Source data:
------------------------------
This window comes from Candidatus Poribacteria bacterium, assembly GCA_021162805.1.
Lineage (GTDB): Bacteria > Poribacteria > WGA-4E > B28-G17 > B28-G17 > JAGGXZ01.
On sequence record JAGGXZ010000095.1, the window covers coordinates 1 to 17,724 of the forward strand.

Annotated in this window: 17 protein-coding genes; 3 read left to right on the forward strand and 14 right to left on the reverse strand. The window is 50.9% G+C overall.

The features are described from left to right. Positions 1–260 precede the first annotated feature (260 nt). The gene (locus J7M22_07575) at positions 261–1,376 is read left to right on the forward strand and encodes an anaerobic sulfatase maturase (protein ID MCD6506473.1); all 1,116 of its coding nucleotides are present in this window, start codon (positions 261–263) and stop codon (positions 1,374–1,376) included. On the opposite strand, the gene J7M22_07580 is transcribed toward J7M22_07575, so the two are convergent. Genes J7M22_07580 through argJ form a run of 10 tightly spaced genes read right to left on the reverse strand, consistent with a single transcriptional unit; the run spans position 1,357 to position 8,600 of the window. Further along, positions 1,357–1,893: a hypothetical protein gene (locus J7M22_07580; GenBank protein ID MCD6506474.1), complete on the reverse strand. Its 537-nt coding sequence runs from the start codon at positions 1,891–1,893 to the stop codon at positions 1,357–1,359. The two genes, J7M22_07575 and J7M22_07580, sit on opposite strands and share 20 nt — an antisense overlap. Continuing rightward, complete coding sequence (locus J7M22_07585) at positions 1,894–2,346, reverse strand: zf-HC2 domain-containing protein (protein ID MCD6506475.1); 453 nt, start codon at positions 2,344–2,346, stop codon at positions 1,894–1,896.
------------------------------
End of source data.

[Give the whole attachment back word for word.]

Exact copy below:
This window comes from Candidatus Poribacteria bacterium, assembly GCA_021162805.1.
Lineage (GTDB): Bacteria > Poribacteria > WGA-4E > B28-G17 > B28-G17 > JAGGXZ01.
On sequence record JAGGXZ010000095.1, the window covers coordinates 1 to 17,724 of the forward strand.

Annotated in this window: 17 protein-coding genes; 3 read left to right on the forward strand and 14 right to left on the reverse strand. The window is 50.9% G+C overall.

The features are described from left to right. Positions 1–260 precede the first annotated feature (260 nt). The gene (locus J7M22_07575) at positions 261–1,376 is read left to right on the forward strand and encodes an anaerobic sulfatase maturase (protein ID MCD6506473.1); all 1,116 of its coding nucleotides are present in this window, start codon (positions 261–263) and stop codon (positions 1,374–1,376) included. On the opposite strand, the gene J7M22_07580 is transcribed toward J7M22_07575, so the two are convergent. Genes J7M22_07580 through argJ form a run of 10 tightly spaced genes read right to left on the reverse strand, consistent with a single transcriptional unit; the run spans position 1,357 to position 8,600 of the window. Further along, positions 1,357–1,893: a hypothetical protein gene (locus J7M22_07580; GenBank protein ID MCD6506474.1), complete on the reverse strand. Its 537-nt coding sequence runs from the start codon at positions 1,891–1,893 to the stop codon at positions 1,357–1,359. The two genes, J7M22_07575 and J7M22_07580, sit on opposite strands and share 20 nt — an antisense overlap. Continuing rightward, complete coding sequence (locus J7M22_07585) at positions 1,894–2,346, reverse strand: zf-HC2 domain-containing protein (protein ID MCD6506475.1); 453 nt, start codon at positions 2,344–2,346, stop codon at positions 1,894–1,896.